cheers. i agree with the sentiments, and i understand your diplomatic position. I also align myself with the majority of your considerations. My point, to rephrase and reconsider, is maybe simply that a lot of people (not including yourself but certainly including people like Heine) spend their days arguing on the internet or around tables and over beers, without any actual tangible result, other than the inflation of egos. I propose that the nature of some posts on this blog (im thinking of the ones rubishing your program, and totally dismissing your lengthy posts) are indicative of a small group of people with stedfast ideology who are simply not interested in open discussion and debate. I have been bogged down before and i offer a gentle warning to people blogging - to pick your fights selectively and be aware that while you're typing, there are other things happening.
Cheers,
T

 
At 25/7/06 7:04 pm, Anonymous Anonymous said...

You mentioned communication, working together, etc. and I thought I'd bring up one of my pet subjects - fractal ecosystemic democracy. See http://www.dhushara.com/book/multinet/democ/wed.htm for an overview of the concept. Perhaps it's too radical and it's obviously challenging to set-up, but it's an idea that I keep going back to since I'm not getting any less jaded with the state of politics (and simplistic framing of issues by the mass media) as the years go by.

At least in concept it begins to address the powerlessness that we face, I'd be interested to hear what some of you think.

 
At 25/7/06 11:32 pm, Blogger Cactus Kate said...

Tim is not right wing. Never mind the "very".

I would describe him as an activist without a directional tag.

 
At 26/7/06 1:06 am, Anonymous Anonymous said...

Cactus is right, he used to be right wing, verging on liberterian. Not now.

As for you Martyn I wouldn't call you very left wing either. Perhaps on the left of the Labour party, but not in Socialist Worker or Communist party territory.

 
At 26/7/06 7:27 am, Blogger Heine said...

I agree. If Tim was right wing then I have not seen any evidence of it. I think you are a nutball, but even you have mellowed through the years.

Am glad that you were thinking of me though Bomber. :)

 
At 26/7/06 10:31 am, Blogger bomber said...

........................................Well we can all mellow and share a coke with the world now can't we? Well, not me, I don't drink coke, snort coke, but don't drink coke. I'm glad me thinking about you keeps you warm Heine, just a quick note to the person who made the eco system post, http://www.dhushara.com/book/multinet/democ/wed.htm, what a fascinating site - VERY interesting points raised - do you think though that we have enough time to bring about those changes? I see only 10-15 years before the global feedback systems kick in and we are fucked - wouldn't armed revolution and the direct attack on all international companies have more impact? Could activist groups evolve quick enough to change things or would direct eco-terrorisim work better? Oh and in case anyone is confused about what I'm talking about when I say eco-catastrophe, let me explain myself. IF the Greenland Ice shelf collapsed into the sea due to global warming from our greenhouse gas emmissions, this would cause sudden desalination of the Ocean, which would shut down the North Atlantic current, which would freeze all of Europe solid and plunge the planet into an ice age.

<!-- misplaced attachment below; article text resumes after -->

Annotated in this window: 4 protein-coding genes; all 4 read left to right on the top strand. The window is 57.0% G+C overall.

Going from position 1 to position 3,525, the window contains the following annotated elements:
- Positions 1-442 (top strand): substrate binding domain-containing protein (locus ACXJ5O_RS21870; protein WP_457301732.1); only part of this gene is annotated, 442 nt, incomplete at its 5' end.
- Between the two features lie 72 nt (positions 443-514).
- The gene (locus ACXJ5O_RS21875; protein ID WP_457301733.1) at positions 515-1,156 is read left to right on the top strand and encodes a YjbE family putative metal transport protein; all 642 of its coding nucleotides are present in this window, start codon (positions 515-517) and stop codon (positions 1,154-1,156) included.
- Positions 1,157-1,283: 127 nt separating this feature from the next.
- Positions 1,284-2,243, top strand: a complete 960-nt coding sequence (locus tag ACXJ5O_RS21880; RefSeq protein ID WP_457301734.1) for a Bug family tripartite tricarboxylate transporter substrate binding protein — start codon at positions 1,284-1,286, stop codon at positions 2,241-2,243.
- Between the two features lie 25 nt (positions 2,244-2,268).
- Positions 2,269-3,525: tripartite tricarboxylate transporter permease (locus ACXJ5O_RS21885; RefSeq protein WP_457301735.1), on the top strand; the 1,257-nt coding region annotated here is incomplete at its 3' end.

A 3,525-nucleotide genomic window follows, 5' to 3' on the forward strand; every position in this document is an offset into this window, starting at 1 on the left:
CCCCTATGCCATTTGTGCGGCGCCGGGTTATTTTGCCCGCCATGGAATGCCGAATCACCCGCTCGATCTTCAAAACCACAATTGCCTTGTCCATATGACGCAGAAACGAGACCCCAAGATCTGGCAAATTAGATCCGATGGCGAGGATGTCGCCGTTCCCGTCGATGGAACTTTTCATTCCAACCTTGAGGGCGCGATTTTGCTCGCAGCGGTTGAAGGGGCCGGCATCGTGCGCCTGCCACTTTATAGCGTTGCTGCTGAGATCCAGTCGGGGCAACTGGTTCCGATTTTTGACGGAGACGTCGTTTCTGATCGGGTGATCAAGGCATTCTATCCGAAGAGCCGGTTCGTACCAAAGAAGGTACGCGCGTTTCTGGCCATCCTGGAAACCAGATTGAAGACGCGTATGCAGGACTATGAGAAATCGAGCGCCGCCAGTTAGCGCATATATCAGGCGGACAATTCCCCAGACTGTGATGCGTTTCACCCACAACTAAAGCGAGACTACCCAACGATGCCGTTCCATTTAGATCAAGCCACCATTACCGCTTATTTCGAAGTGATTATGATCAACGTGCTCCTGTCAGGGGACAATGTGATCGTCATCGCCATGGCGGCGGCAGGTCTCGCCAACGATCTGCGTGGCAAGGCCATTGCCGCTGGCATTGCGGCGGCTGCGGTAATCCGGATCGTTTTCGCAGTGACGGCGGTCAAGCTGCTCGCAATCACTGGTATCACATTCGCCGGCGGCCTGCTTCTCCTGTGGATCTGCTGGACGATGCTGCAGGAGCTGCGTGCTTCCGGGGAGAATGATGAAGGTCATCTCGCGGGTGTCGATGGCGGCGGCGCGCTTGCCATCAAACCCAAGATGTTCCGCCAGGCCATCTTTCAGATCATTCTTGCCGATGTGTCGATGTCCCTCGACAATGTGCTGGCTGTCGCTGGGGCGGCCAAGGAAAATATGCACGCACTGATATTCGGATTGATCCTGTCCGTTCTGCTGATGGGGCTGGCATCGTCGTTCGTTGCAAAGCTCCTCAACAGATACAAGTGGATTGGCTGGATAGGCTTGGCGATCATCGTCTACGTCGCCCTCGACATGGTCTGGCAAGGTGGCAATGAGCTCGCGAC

At 26/7/06 1:35 pm, Anonymous Anonymous said...

Well I think we (theoretically at least) have enough time to make some meaningful changes to the way we do things, but by and large I suspect the majority of people won't seek to act until things are directly affecting them in a substantial manner, which is of course too late. The passive consumer culture we're in is a massive problem and barrier to any useful change in the short term at least, so realistically if 10-15 years is the deadline, we'll probably miss it.

As for the direct action/eco-terrorism, although I see it as largely justifiable* (for the obvious ecological reasons), it'd still create alienation and a backlash, and those that choose to believe the PR-spun science will continue to do so (again 'til its too late). I'm still in favour of passive protest action and monkeywrenching in the here and now - if you've got any good ways to catalyze change...

*so long as it doesn't target people

P.S Going to do some podcasting at some stage bomber?

 
At 26/7/06 1:50 pm, Anonymous An old friend said...

I still love you Martyn Bradbury. Even if other people dont, I do. Your a big fat prick tease, a humantarian, a activist and a peacemaker and I love you. You fucking rock my friend and you have thicker skin than a overweight Rhino with psorisis. Keep up the good work. Keep poking your nose into 'none of your business' and dont change one little bit as NZ and the world need more people like you.

 
At 26/7/06 2:52 pm, Anonymous Pubic Headdress said...

Blogs are for nerds. People with dandruff, bone breath and rancid smegma.